The above questions are a partial list of some of the information that may be required to construct the WTS.
  • [0028]
    In accordance with the present invention a WTS comprises a strong framework with or without braking capabilities, custom fitted to offer the user an optimum amount of security and safety. Although not required the user is recommended to have a professional fitting.
  • [0029]
    [0029]FIG. 1 shows a left side view of WTS
  • [0030]
    [0030]FIG. 2 shows a right side view of WTS
  • [0031]
    [0031]FIG. 3 shows a front view of WTS
  • [0032]
    [0032]FIG. 4 shows a rear view of WTS
  • [0033]
    [0033]FIG. 5A shows a top view of WTS
  • [0034]
    [0034]FIG. 5B shows a bottom view of WTS
  • [0035]
    [0035]FIG. 6A shows a side view of the optional fold down mechanism
  • [0036]
    [0036]FIG. 6B shows a end view of the optional fold down mechanism
  • [0037]
    [0037]10 Handle Cover
  • [0038]
    [0038]11 Handle
  • [0039]
    [0039]12 Vertical Shaft
  • [0040]
    [0040]13 Front Hook
  • [0041]
    [0041]14 Rear Hook
  • [0042]
    [0042]15 Bottom Shaft
  • [0043]
    [0043]16 Front Friction Tip/Bumper
  • [0044]
    [0044]17 Rear Friction Tip/Bumper
  • [0045]
    [0045]18 Front Wheel and Bearing
  • [0046]
    [0046]19 Rear Wheel and Bearing
  • [0047]
    [0047]20 Front Wheel Axle
  • [0048]
    [0048]21 Rear Wheel Axle
  • [0049]
    [0049]22 Washer
  • [0050]
    [0050]23 Washer/Spacers
  • [0051]
    [0051]24 Side View Folding Handle Plate(s)
  • [0052]
    [0052]25 End Cutaway View of Mechanism
  • [0053]
    [0053]26 Snap Button
  • [0054]
    [0054]27 Ball Axle
  • [0055]
    The preferred embodiment of the WTS is found illustrated in the drawings FIGS. 1-4.
  • [0056]
    [0056]FIG. 1 starting with the handle cover 10 which slides on the handle 11. The handle is bent from the upper end of the vertical shaft 12 which is connected to the bottom shaft 15. The ends of the bottom shaft 15 are bent at an angle and attached to two friction bumpers which act as protection for the shaft ends and brakes for the WTS. Wheels 18 and 19 attach to the bottom shaft 15 by axles 20 and 21 which are shown in more detail in FIGS. 3 through 5. Two innovations are to aid the user in carrying loose objects. These are hooks 13 and 14.
  • [0057]
    [0057]FIG. 6—Additional Embodiments
  • [0058]
    Additional embodiments are shown on FIG. 6, A and B. The left side view of 6A shows one side plate 24 with a cutaway view showing the working mechanism of a ball and stem that rotates on an axle shown in view 6B. The axle is connected between the plates 24 which are attached to the bottom shaft 15. In FIG. 6 views A and B a button 26 is shown coming through shaft 12 and locking device for shaft 12. An elastic rope or collar can hold shaft 12 and shaft 15 when button 26 is released. Hooks 13 and 14 can be adjusted for this model of WTS. The snap button units are obtained from VALCO in North Royalton, Ohio. A kickstand adaptation similar to a bicycle stand may be attached to the bottom shaft 15 or vertical shaft 12 allowing it to stand by itself. The ball and stem seen in FIG. 6 views A and B can be found in a plumbing shop.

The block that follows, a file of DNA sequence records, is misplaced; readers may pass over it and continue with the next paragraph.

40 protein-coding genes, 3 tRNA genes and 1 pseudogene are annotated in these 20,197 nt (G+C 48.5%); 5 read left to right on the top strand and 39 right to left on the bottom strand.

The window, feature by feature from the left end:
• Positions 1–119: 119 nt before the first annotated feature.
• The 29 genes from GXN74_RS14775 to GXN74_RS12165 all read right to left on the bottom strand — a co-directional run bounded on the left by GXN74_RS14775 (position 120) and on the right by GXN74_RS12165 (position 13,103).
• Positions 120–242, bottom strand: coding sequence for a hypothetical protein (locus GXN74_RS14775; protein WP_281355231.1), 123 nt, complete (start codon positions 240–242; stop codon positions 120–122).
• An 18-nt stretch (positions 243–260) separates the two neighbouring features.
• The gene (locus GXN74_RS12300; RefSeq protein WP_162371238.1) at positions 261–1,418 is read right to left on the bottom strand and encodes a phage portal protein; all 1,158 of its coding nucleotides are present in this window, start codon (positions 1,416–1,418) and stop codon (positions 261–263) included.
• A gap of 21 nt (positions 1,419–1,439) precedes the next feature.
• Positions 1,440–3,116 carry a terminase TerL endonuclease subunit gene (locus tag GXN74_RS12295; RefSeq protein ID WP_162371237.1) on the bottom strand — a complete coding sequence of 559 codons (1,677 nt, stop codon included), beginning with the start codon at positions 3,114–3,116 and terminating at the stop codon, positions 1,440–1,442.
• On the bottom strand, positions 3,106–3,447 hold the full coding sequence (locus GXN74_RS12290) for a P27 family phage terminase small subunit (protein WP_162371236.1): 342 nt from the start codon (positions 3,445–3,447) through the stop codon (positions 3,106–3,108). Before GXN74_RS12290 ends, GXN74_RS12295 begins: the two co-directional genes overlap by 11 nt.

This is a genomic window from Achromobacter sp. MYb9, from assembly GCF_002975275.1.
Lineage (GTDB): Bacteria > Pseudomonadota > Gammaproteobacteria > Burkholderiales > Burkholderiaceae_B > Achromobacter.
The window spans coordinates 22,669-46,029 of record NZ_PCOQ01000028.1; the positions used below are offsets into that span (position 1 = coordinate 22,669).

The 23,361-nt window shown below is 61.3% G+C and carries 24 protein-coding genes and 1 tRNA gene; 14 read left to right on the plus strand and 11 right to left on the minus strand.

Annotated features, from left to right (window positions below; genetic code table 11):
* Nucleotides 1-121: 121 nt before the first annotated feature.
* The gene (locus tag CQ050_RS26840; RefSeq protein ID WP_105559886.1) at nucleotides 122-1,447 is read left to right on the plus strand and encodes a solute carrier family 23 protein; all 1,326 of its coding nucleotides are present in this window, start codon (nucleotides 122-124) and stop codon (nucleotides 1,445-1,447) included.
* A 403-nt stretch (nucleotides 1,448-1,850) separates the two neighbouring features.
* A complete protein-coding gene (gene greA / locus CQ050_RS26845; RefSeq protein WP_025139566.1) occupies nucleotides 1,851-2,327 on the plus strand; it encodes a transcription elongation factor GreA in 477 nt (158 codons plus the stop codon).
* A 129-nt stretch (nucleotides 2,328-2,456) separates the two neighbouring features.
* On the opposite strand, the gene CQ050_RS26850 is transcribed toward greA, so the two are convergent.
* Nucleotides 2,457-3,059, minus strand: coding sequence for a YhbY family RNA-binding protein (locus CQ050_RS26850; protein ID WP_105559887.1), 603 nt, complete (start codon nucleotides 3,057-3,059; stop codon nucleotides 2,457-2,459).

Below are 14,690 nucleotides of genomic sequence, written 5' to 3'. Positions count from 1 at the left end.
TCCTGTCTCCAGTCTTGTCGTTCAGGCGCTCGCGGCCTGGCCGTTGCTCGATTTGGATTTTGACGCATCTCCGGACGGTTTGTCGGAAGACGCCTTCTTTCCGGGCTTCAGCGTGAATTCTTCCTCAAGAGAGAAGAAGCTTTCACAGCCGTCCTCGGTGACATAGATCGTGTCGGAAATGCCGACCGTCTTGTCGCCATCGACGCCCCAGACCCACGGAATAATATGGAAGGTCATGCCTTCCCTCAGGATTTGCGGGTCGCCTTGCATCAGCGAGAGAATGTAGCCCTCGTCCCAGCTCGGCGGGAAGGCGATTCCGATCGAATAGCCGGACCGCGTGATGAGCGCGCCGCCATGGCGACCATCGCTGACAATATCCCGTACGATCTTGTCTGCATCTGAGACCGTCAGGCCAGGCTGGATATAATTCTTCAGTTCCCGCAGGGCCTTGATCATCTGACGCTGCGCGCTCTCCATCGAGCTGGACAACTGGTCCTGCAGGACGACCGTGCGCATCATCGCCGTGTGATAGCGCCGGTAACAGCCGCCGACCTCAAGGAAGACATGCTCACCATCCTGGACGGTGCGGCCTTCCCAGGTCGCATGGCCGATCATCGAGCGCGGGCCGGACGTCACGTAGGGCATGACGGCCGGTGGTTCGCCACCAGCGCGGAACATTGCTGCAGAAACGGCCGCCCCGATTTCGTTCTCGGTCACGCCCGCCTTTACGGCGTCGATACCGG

• [0059]
    Operation—FIGS. 1, 2
  • [0060]
    The manner of using the WTS is simpler than leading a baby. With its light weight it is easily guided by a twist of the wrist aiming the WTS in the direction desired. By leaning the WTS toward the user the friction tips number 16 and 17 engage the surface, stopping motion. When the WTS is so inclined and locked by the friction tips so it doesn't move, it becomes a resting support where one is able to sit or lean on/or against the handle. The design, strength of material and light weight allow for freedom in movement.
  • [0061]
    Accordingly, the reader will see that the WTS had adaptations that when applied allow it to be used for different applications. By changing the structure slightly it would adjust to other uses. Although the description before contains many specificity's, these should not be construed as limiting the scope of the invention but merely providing illustrations of some of the presently preferred embodiments of this invention.
Patent Citations
Cited PatentFiling datePublication dateApplicantTitle
US1494508 *Jul 10, 1923May 20, 1924Smith Henry CalvinRoller cane
US2244869 *Sep 23, 1940Jun 10, 1941Herbert A EverestGlider cane
US2683461 *Apr 22, 1950Jul 13, 1954Robert J KinneyCane for use by the blind
US4962781 *Dec 26, 1989Oct 16, 1990Kanbar Maurice SCollapsible rolling cane
US5588457 *Nov 17, 1994Dec 31, 1996Tartaglia; John A.Roller cane to aid the handicapped person in walking and in maneuvering
US5692533 *Jul 6, 1995Dec 2, 1997Cane Enable, Inc.Walking cane including function enhancing elements
US6158453 *Jun 25, 1999Dec 12, 2000Nasco; MikeWheel mounted cane with brake
Referenced by
Citing PatentFiling datePublication dateApplicantTitle
US7261113Apr 15, 2005Aug 28, 2007John TartagliaStep-up cane
US7334592Apr 15, 2005Feb 26, 2008John TartagliaRolling cane
US7673641Jul 23, 2007Mar 9, 2010Full Life Products LlcRolling/braking cane
US20050268954 *Apr 15, 2005Dec 8, 2005Tartaglia John ARolling cane
US20050274405 *Apr 15, 2005Dec 15, 2005Tartaglia John AStep-up cane
US20060181093 *Oct 25, 2005Aug 17, 2006Full Life Products, LlcStep-up device
U.S. Classification135/85
International ClassificationA45B1/04, A45B9/02, A61H3/02, A45B1/02, A61H3/04
Cooperative ClassificationA61H2003/0216, A61H3/04, A45B9/02, A45B1/02, A45B1/04, A61H2003/046
European ClassificationA45B1/02, A45B1/04, A45B9/02, A61H3/04
Legal Events
Mar 14, 2011REMIMaintenance fee reminder mailed
May 12, 2011SULPSurcharge for late payment
May 12, 2011FPAYFee payment
Year of fee payment: 4
Mar 20, 2015REMIMaintenance fee reminder mailed
Aug 7, 2015LAPSLapse for failure to pay maintenance fees
Sep 29, 2015FPExpired due to failure to pay maintenance fee
Effective date: 20150807